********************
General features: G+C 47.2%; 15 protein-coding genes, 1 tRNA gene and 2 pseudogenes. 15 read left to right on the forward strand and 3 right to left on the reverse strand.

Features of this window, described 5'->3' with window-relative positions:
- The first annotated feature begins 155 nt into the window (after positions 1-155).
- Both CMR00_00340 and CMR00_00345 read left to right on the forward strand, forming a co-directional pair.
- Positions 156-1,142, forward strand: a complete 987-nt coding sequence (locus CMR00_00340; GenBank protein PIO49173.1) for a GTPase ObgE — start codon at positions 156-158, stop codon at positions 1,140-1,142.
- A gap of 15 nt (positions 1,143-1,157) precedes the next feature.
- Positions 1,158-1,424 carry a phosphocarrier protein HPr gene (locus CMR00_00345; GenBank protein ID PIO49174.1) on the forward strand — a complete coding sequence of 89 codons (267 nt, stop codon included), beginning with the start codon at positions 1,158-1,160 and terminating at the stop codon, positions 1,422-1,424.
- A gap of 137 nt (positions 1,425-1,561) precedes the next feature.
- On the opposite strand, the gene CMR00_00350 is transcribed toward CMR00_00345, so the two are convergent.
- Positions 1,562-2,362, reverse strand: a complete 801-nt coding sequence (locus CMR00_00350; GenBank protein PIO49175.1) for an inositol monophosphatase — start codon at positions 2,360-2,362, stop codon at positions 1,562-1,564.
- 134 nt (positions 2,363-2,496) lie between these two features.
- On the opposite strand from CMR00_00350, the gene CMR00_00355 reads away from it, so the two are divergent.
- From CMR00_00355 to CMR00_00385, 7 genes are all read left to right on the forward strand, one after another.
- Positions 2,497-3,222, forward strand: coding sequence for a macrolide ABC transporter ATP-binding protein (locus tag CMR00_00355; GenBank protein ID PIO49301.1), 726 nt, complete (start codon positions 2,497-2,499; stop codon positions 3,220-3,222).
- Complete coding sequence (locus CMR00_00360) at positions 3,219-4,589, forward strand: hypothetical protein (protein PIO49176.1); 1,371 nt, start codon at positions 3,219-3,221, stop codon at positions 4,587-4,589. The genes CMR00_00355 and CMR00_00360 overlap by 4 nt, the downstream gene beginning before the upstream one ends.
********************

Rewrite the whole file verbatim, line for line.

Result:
General features: G+C 47.2%; 15 protein-coding genes, 1 tRNA gene and 2 pseudogenes. 15 read left to right on the forward strand and 3 right to left on the reverse strand.

Features of this window, described 5'->3' with window-relative positions:
- The first annotated feature begins 155 nt into the window (after positions 1-155).
- Both CMR00_00340 and CMR00_00345 read left to right on the forward strand, forming a co-directional pair.
- Positions 156-1,142, forward strand: a complete 987-nt coding sequence (locus CMR00_00340; GenBank protein PIO49173.1) for a GTPase ObgE — start codon at positions 156-158, stop codon at positions 1,140-1,142.
- A gap of 15 nt (positions 1,143-1,157) precedes the next feature.
- Positions 1,158-1,424 carry a phosphocarrier protein HPr gene (locus CMR00_00345; GenBank protein ID PIO49174.1) on the forward strand — a complete coding sequence of 89 codons (267 nt, stop codon included), beginning with the start codon at positions 1,158-1,160 and terminating at the stop codon, positions 1,422-1,424.
- A gap of 137 nt (positions 1,425-1,561) precedes the next feature.
- On the opposite strand, the gene CMR00_00350 is transcribed toward CMR00_00345, so the two are convergent.
- Positions 1,562-2,362, reverse strand: a complete 801-nt coding sequence (locus CMR00_00350; GenBank protein PIO49175.1) for an inositol monophosphatase — start codon at positions 2,360-2,362, stop codon at positions 1,562-1,564.
- 134 nt (positions 2,363-2,496) lie between these two features.
- On the opposite strand from CMR00_00350, the gene CMR00_00355 reads away from it, so the two are divergent.
- From CMR00_00355 to CMR00_00385, 7 genes are all read left to right on the forward strand, one after another.
- Positions 2,497-3,222, forward strand: coding sequence for a macrolide ABC transporter ATP-binding protein (locus tag CMR00_00355; GenBank protein ID PIO49301.1), 726 nt, complete (start codon positions 2,497-2,499; stop codon positions 3,220-3,222).
- Complete coding sequence (locus CMR00_00360) at positions 3,219-4,589, forward strand: hypothetical protein (protein PIO49176.1); 1,371 nt, start codon at positions 3,219-3,221, stop codon at positions 4,587-4,589. The genes CMR00_00355 and CMR00_00360 overlap by 4 nt, the downstream gene beginning before the upstream one ends.